Back during undergraduate days, my routine would be to catch a bus/share auto to Nungambakkam railway station, followed by the train ride to Tambaram. Also part of the routine, I must hasten to add, was the often delayed start on my part, which would then keep my friends (two of them) waiting at Nungambakkam for a little longer than they could tolerate. So much so, one of them had enough of it. He told me, towards the end of the third year, “If I had studied during the time that you kept me waiting, I would have become an IAS officer by now.” Although I would like to think that it was said partly in jest, I understood his point. There is nothing more annoying than to be kept waiting.
Not that I changed my ways any soon. I was still late to the cinemas, especially. I once came to PVR a good twenty minutes late to find my friend, with clenched teeth, waiting outside the auditorium. I had the printed tickets. M-booking was still in its infancy stage. Didn’t know what to say, I mumbled an apology and together we rushed in. Fortunately, the movie hadn’t commenced. As I found out on several future occasions, PVR start their shows late. They still do and may god bless them for that!
Now where was I? Yeah, what is it like to be kept waiting. I didn’t know, for I was the one who kept people waiting. That, however, is no longer the scenario.
There seldom passes a day without me waiting outside officers’ cabin, primarily IAS, waiting to be ushered in. I slip in the visiting card, bearing the name of my organization, through the office attendant. But before that, I am usually offered a piece of paper on which visitors are required to write their name and the organization they represent. But no thanks, I say. “Here, take my card!”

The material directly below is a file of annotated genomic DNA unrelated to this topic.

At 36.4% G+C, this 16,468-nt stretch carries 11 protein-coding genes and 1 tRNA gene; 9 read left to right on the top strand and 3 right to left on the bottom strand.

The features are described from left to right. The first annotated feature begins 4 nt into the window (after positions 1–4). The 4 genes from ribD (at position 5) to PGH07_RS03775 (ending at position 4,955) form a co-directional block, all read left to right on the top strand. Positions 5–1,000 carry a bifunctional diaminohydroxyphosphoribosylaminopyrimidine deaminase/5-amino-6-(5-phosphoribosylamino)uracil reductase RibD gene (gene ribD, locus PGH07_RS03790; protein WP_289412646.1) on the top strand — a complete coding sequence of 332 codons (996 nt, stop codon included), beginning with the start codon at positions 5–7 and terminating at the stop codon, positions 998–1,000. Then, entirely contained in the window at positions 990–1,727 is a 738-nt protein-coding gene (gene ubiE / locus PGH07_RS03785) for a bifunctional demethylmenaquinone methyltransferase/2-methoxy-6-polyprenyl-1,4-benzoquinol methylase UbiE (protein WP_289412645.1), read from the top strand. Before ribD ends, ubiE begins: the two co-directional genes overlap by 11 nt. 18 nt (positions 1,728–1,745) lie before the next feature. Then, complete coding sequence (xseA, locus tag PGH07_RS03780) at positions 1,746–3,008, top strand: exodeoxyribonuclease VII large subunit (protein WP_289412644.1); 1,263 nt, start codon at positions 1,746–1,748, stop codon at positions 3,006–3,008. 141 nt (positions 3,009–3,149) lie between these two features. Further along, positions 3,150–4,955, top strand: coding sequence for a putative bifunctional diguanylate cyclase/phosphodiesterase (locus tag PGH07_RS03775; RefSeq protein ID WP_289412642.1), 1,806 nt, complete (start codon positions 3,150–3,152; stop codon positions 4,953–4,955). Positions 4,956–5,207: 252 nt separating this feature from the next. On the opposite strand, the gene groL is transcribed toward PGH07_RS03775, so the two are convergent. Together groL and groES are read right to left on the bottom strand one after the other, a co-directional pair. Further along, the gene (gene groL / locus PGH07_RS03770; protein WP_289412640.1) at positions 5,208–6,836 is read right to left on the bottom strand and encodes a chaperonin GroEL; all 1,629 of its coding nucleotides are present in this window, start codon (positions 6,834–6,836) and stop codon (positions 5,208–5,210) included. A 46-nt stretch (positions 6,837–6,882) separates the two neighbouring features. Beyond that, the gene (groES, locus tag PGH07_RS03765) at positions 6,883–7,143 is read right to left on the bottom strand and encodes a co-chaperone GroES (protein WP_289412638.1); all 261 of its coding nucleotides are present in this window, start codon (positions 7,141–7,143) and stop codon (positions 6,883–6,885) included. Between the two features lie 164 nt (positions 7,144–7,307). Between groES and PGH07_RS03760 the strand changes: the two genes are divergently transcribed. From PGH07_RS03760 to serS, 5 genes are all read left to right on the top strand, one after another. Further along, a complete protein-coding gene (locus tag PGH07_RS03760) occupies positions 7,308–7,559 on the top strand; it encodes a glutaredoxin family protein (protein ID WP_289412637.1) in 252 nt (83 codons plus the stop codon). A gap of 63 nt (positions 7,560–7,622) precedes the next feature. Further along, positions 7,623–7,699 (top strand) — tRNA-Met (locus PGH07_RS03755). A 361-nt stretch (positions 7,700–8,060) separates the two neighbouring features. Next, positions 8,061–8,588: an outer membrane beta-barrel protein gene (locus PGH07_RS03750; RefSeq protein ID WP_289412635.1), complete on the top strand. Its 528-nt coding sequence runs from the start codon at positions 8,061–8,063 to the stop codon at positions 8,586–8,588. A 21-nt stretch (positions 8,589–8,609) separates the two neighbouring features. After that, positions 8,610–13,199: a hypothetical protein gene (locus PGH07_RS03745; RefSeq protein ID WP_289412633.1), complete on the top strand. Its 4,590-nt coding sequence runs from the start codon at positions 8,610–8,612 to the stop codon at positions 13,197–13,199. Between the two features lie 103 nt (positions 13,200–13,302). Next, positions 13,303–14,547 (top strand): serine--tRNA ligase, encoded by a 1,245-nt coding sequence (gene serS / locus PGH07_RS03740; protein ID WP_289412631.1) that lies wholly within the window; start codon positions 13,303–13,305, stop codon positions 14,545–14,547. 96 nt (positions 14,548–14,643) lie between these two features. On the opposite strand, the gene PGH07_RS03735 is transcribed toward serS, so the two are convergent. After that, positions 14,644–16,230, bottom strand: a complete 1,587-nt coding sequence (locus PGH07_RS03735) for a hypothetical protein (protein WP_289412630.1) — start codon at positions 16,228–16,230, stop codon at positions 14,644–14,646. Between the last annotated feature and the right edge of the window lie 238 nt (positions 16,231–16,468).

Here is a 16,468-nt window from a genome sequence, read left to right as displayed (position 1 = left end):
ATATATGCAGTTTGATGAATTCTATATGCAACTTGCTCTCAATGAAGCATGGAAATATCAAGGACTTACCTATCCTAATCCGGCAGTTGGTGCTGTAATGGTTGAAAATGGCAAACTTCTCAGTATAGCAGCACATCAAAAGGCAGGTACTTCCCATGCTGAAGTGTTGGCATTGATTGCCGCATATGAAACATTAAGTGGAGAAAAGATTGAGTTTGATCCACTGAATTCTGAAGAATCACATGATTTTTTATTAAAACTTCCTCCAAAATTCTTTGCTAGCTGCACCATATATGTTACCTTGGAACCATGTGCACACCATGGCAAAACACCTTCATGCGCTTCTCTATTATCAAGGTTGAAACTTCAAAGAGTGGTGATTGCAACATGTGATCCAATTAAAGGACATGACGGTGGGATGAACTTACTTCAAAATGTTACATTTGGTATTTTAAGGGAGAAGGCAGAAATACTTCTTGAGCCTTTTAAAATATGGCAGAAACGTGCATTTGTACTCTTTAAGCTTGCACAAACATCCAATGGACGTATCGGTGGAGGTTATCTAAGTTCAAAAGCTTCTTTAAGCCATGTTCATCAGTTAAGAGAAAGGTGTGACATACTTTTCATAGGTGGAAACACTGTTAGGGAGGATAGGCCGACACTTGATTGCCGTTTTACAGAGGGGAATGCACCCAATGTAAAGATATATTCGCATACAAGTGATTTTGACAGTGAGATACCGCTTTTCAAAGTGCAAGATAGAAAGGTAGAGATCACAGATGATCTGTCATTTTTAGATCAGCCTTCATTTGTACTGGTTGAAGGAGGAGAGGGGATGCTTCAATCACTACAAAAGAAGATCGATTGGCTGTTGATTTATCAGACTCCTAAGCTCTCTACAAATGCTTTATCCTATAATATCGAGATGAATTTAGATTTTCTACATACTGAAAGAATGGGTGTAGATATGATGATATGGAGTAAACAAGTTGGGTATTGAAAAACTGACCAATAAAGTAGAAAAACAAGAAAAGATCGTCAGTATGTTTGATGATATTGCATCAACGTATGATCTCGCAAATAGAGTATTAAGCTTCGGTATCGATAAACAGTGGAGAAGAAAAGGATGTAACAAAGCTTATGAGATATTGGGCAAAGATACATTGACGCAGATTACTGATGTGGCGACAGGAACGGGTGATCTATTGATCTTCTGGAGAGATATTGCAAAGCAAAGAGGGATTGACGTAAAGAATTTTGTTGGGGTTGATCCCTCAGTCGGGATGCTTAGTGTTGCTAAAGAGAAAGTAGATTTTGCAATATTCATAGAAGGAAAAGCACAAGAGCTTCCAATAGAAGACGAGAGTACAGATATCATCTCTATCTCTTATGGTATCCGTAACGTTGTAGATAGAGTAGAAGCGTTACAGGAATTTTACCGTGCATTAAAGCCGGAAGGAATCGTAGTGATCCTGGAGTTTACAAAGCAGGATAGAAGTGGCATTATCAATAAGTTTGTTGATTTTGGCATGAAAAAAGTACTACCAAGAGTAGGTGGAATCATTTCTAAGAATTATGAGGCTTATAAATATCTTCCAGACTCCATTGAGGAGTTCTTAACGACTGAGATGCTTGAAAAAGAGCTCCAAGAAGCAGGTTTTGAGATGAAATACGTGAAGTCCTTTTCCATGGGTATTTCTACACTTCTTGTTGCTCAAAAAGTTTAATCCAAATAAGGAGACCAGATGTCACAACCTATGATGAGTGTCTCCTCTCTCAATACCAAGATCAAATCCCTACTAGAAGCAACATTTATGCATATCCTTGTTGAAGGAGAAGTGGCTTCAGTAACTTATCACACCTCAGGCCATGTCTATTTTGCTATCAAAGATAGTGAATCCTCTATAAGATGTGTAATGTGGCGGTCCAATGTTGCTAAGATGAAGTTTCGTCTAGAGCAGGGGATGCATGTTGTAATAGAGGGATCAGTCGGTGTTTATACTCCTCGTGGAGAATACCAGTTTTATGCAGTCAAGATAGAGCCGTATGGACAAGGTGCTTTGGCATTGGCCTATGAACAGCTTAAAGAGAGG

There are days, of course, when the waiting period is considerably short.
However, you can’t be counting on your lucky stars every now and then. You need to wait, I am often told. “Sir (yes, it’s always sir) is very busy. He is in a meeting with office staff”, to which I reply, “No problem. I shall wait (as always).”
Office staffs come and go but we (visitors) continue to sit on the uncomfortable bench kept outside. The wait is seemingly never ending. It is during such occasions when I am left to think, “Why couldn’t he (officer) just spare some time and then off I’ll be gone!?” An alternate voice soon resonates in my mind. “Why couldn’t you just go to Nungambakkam a little early and then off we’ll all be gone?!”
An important thing to be mindful of while visiting officers is to know their schedule. There have been several instances when I returned back without success. “Sir just left for the secretariat/high court. He won’t be available today.” In such cases, I try to retrieve my visiting card. However, on most occasions I just don’t because the effort makes you look silly. “Sir, can I atleast have my card back?”
A couple of days ago, I was waiting outside the cabin of transport department officer. An hour had passed but I was still not called for. On either side of me, there were two gentlemen. One was talking over the phone, the other on my right dozed off. In hindsight, I should have fallen asleep myself, as it took another half hour for the internal meeting to get over. Instead, I expectantly looked up every 10 seconds, wondering when the door would open and take me in.
PS: I put in EOM, as a matter of habit. After every copy, reporters do that to signify there ends the matter!